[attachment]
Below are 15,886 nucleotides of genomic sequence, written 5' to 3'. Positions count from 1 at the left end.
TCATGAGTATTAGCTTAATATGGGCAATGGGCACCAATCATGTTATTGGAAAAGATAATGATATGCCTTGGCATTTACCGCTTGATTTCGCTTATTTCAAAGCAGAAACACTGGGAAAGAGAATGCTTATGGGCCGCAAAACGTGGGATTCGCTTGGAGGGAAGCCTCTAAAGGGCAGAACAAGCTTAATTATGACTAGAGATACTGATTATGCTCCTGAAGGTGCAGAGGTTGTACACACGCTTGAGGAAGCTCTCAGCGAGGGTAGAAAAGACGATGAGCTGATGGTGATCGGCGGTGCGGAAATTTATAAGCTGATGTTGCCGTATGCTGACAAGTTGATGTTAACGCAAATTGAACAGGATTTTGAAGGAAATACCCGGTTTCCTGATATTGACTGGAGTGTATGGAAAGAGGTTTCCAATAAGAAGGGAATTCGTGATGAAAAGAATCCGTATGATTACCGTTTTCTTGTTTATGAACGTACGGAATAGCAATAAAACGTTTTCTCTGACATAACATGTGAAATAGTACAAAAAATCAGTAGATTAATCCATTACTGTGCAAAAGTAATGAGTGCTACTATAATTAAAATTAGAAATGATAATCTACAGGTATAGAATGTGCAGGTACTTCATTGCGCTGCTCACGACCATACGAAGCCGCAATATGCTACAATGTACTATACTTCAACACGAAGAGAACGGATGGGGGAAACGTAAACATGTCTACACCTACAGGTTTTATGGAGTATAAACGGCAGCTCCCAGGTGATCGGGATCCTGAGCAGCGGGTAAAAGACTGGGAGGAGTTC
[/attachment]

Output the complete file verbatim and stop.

Below are 15,886 nucleotides of genomic sequence, written 5' to 3'. Positions count from 1 at the left end.
TCATGAGTATTAGCTTAATATGGGCAATGGGCACCAATCATGTTATTGGAAAAGATAATGATATGCCTTGGCATTTACCGCTTGATTTCGCTTATTTCAAAGCAGAAACACTGGGAAAGAGAATGCTTATGGGCCGCAAAACGTGGGATTCGCTTGGAGGGAAGCCTCTAAAGGGCAGAACAAGCTTAATTATGACTAGAGATACTGATTATGCTCCTGAAGGTGCAGAGGTTGTACACACGCTTGAGGAAGCTCTCAGCGAGGGTAGAAAAGACGATGAGCTGATGGTGATCGGCGGTGCGGAAATTTATAAGCTGATGTTGCCGTATGCTGACAAGTTGATGTTAACGCAAATTGAACAGGATTTTGAAGGAAATACCCGGTTTCCTGATATTGACTGGAGTGTATGGAAAGAGGTTTCCAATAAGAAGGGAATTCGTGATGAAAAGAATCCGTATGATTACCGTTTTCTTGTTTATGAACGTACGGAATAGCAATAAAACGTTTTCTCTGACATAACATGTGAAATAGTACAAAAAATCAGTAGATTAATCCATTACTGTGCAAAAGTAATGAGTGCTACTATAATTAAAATTAGAAATGATAATCTACAGGTATAGAATGTGCAGGTACTTCATTGCGCTGCTCACGACCATACGAAGCCGCAATATGCTACAATGTACTATACTTCAACACGAAGAGAACGGATGGGGGAAACGTAAACATGTCTACACCTACAGGTTTTATGGAGTATAAACGGCAGCTCCCAGGTGATCGGGATCCTGAGCAGCGGGTAAAAGACTGGGAGGAGTTC